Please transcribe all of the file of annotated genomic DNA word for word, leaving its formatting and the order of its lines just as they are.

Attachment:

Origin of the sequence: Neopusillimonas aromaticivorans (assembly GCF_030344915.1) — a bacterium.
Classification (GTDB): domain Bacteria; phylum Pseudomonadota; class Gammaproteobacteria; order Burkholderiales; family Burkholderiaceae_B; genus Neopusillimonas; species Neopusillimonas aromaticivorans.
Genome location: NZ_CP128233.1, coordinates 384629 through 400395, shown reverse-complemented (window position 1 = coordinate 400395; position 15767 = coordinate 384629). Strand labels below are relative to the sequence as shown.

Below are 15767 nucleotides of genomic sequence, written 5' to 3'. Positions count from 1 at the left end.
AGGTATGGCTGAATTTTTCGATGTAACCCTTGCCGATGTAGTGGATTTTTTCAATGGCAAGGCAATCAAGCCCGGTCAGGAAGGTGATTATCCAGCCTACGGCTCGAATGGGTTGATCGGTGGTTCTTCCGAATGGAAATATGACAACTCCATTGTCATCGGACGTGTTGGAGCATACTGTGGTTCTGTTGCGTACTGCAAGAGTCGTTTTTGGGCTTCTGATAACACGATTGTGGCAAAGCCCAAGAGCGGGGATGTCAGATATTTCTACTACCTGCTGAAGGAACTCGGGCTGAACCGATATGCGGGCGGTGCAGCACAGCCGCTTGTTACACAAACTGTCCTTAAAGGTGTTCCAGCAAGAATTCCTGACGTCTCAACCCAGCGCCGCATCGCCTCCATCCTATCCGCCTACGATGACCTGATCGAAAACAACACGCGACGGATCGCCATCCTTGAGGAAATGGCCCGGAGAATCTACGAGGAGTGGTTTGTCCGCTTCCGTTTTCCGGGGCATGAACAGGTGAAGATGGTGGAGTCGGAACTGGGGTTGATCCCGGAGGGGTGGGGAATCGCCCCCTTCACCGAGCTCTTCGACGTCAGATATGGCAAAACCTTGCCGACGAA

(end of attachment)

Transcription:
Origin of the sequence: Neopusillimonas aromaticivorans (assembly GCF_030344915.1) — a bacterium.
Classification (GTDB): domain Bacteria; phylum Pseudomonadota; class Gammaproteobacteria; order Burkholderiales; family Burkholderiaceae_B; genus Neopusillimonas; species Neopusillimonas aromaticivorans.
Genome location: NZ_CP128233.1, coordinates 384629 through 400395, shown reverse-complemented (window position 1 = coordinate 400395; position 15767 = coordinate 384629). Strand labels below are relative to the sequence as shown.

Below are 15767 nucleotides of genomic sequence, written 5' to 3'. Positions count from 1 at the left end.
AGGTATGGCTGAATTTTTCGATGTAACCCTTGCCGATGTAGTGGATTTTTTCAATGGCAAGGCAATCAAGCCCGGTCAGGAAGGTGATTATCCAGCCTACGGCTCGAATGGGTTGATCGGTGGTTCTTCCGAATGGAAATATGACAACTCCATTGTCATCGGACGTGTTGGAGCATACTGTGGTTCTGTTGCGTACTGCAAGAGTCGTTTTTGGGCTTCTGATAACACGATTGTGGCAAAGCCCAAGAGCGGGGATGTCAGATATTTCTACTACCTGCTGAAGGAACTCGGGCTGAACCGATATGCGGGCGGTGCAGCACAGCCGCTTGTTACACAAACTGTCCTTAAAGGTGTTCCAGCAAGAATTCCTGACGTCTCAACCCAGCGCCGCATCGCCTCCATCCTATCCGCCTACGATGACCTGATCGAAAACAACACGCGACGGATCGCCATCCTTGAGGAAATGGCCCGGAGAATCTACGAGGAGTGGTTTGTCCGCTTCCGTTTTCCGGGGCATGAACAGGTGAAGATGGTGGAGTCGGAACTGGGGTTGATCCCGGAGGGGTGGGGAATCGCCCCCTTCACCGAGCTCTTCGACGTCAGATATGGCAAAACCTTGCCGACGAA